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Hoffmann, R. A wiki for the life sciences where authorship matters. Nature Genetics (2008)

Analysis of two mutated vacuolar proteins reveals a degradation pathway in the endoplasmic reticulum or a related compartment of yeast.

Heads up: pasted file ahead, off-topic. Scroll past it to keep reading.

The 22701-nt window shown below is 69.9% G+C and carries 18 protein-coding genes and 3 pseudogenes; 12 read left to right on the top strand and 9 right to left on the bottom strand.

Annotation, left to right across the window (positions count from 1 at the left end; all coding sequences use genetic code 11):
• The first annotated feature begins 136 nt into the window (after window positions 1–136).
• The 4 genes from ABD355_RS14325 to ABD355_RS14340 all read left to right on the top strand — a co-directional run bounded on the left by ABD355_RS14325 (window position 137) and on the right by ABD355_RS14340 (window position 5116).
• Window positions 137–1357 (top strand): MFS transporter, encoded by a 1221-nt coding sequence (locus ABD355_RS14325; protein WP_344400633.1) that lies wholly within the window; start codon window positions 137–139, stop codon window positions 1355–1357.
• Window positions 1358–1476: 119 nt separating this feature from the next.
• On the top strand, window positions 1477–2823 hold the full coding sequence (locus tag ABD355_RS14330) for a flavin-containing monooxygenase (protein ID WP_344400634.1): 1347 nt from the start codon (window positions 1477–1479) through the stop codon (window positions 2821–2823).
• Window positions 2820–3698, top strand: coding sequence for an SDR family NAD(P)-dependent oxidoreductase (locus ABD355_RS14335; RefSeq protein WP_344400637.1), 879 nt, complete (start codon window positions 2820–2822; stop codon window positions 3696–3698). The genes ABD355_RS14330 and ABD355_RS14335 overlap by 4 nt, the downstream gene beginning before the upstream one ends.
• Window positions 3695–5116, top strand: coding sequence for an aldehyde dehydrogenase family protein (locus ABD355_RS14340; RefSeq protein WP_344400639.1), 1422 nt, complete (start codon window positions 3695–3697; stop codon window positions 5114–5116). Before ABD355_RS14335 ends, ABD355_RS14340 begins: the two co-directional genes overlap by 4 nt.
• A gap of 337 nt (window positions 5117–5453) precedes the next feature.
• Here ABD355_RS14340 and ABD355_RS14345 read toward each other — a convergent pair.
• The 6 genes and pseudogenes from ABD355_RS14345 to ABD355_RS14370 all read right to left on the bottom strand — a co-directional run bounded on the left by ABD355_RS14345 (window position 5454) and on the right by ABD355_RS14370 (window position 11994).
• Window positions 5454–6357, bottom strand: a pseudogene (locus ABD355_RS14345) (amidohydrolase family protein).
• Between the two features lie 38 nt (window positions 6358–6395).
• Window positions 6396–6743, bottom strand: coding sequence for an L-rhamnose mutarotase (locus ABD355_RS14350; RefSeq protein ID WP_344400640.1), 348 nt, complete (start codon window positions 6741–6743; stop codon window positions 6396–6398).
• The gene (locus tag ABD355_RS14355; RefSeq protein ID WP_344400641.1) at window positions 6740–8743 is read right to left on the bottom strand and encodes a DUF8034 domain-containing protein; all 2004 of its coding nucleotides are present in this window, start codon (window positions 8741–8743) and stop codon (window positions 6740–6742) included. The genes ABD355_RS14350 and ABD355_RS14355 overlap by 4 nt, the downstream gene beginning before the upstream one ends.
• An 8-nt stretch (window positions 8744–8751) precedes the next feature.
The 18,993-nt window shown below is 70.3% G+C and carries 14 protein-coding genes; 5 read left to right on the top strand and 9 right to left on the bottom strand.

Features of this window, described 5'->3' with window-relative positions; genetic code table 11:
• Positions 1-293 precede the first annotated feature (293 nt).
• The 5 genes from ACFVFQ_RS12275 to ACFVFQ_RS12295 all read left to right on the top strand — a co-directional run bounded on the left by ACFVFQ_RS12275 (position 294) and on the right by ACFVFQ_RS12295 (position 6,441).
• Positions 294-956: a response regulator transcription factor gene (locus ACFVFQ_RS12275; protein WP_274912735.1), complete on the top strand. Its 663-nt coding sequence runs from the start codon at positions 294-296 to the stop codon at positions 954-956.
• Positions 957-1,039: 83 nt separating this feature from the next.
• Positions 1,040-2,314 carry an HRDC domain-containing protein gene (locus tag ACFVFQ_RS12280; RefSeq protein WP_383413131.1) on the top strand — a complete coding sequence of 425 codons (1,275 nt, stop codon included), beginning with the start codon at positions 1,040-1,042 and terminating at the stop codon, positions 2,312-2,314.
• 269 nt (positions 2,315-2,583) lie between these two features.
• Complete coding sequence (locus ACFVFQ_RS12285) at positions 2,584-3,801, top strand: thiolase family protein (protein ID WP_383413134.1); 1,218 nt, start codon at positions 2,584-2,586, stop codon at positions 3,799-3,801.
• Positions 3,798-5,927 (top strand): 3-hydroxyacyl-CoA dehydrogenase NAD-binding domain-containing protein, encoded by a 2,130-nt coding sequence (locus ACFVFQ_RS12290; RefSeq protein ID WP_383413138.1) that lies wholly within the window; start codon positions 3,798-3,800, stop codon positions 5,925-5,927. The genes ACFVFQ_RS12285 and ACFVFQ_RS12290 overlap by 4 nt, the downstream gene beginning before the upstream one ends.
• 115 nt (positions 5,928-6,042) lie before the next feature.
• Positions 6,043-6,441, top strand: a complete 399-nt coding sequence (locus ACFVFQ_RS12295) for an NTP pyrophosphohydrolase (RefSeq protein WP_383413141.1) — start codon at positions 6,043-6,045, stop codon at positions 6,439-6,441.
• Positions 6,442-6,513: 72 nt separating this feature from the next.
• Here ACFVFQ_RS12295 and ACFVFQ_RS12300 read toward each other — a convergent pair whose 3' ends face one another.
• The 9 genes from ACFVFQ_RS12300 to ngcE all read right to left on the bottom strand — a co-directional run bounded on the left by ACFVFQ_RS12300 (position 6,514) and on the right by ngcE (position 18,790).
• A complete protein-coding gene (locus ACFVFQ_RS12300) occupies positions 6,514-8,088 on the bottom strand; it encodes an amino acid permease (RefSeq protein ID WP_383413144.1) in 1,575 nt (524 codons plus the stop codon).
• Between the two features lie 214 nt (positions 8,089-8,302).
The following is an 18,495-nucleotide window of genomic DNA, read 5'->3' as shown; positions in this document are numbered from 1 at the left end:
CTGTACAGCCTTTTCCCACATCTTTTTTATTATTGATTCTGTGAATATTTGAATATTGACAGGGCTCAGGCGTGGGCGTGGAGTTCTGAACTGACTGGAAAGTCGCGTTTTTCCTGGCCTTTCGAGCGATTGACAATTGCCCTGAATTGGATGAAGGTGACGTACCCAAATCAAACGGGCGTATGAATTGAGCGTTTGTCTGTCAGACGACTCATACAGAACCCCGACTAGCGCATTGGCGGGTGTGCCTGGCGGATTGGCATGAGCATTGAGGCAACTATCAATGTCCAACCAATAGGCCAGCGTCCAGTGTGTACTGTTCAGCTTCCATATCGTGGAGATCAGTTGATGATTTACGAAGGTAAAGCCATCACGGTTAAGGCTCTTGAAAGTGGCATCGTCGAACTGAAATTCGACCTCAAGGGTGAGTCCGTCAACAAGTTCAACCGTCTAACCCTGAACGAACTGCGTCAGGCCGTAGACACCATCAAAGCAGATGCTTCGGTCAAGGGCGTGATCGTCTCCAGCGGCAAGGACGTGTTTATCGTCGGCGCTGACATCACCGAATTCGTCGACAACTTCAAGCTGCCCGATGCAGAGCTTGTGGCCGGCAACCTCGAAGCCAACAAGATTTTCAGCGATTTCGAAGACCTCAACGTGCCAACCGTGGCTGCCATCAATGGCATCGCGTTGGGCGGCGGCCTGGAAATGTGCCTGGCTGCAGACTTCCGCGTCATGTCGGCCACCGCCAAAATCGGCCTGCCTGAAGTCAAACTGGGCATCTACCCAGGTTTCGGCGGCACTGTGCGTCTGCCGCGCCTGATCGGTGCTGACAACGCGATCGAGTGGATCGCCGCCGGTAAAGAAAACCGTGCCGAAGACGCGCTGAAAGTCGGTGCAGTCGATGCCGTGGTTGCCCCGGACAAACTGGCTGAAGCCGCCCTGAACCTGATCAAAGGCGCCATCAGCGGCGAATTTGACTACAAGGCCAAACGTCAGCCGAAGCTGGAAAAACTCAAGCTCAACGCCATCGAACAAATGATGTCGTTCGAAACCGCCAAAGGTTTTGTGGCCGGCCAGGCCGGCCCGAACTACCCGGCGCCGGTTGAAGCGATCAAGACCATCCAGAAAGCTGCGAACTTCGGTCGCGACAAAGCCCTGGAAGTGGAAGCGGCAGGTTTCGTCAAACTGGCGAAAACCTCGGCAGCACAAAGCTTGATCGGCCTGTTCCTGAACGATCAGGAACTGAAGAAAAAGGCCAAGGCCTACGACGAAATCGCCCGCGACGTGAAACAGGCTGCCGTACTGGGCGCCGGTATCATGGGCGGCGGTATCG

The fate of a mutant form of each of the two yeast vacuolar enzymes proteinase yscA (PrA) and carboxypeptidase yscY (CPY) has been investigated. Both mutant proteins are rapidly degraded after entering the secretory pathway. Mutant PrA is deleted in 37 amino acids spanning the processing site region of the PrA pro-peptide. The mutant enzyme shows no activity towards maturation of itself or other vacuolar hydrolases, a function of wild-type PrA. Mutant CPY carries an Arg instead of a Gly residue in a highly conserved region, two positions distant from the active-site Ser. In contrast to wild-type CPY, the mutant form was quickly degraded by trypsin in vitro, indicating an altered structure. Using antisera specific for alpha-1-->6 and alpha-1-->3 outer-chain mannose linkages, no Golgi-specific carbohydrate modification could be detected on either mutant protein. Subcellular fractionation studies located both mutant enzymes in the endoplasmic reticulum. Degradation kinetics of both proteins show the same characteristics, indicating similar degradation pathways. The degradation process was shown to be independent of a functional sec18 gene product and takes place before Golgi-specific carbohydrate modifications occur. The proteasome, the major proteolytic activity of the cytoplasm, is not involved in this degradation event. All degradation characteristics of the two mutant proteins are consistent with a degradation process within the endoplasmic reticulum ('ER degradation').[1]


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